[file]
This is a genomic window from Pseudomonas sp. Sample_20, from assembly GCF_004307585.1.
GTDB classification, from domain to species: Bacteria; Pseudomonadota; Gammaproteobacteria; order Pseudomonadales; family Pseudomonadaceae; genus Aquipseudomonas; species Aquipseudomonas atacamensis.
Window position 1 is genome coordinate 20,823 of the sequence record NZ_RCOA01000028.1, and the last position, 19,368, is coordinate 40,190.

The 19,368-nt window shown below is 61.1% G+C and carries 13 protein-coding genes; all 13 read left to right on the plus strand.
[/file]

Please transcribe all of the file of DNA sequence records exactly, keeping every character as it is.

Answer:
This is a genomic window from Pseudomonas sp. Sample_20, from assembly GCF_004307585.1.
GTDB classification, from domain to species: Bacteria; Pseudomonadota; Gammaproteobacteria; order Pseudomonadales; family Pseudomonadaceae; genus Aquipseudomonas; species Aquipseudomonas atacamensis.
Window position 1 is genome coordinate 20,823 of the sequence record NZ_RCOA01000028.1, and the last position, 19,368, is coordinate 40,190.

The 19,368-nt window shown below is 61.1% G+C and carries 13 protein-coding genes; all 13 read left to right on the plus strand.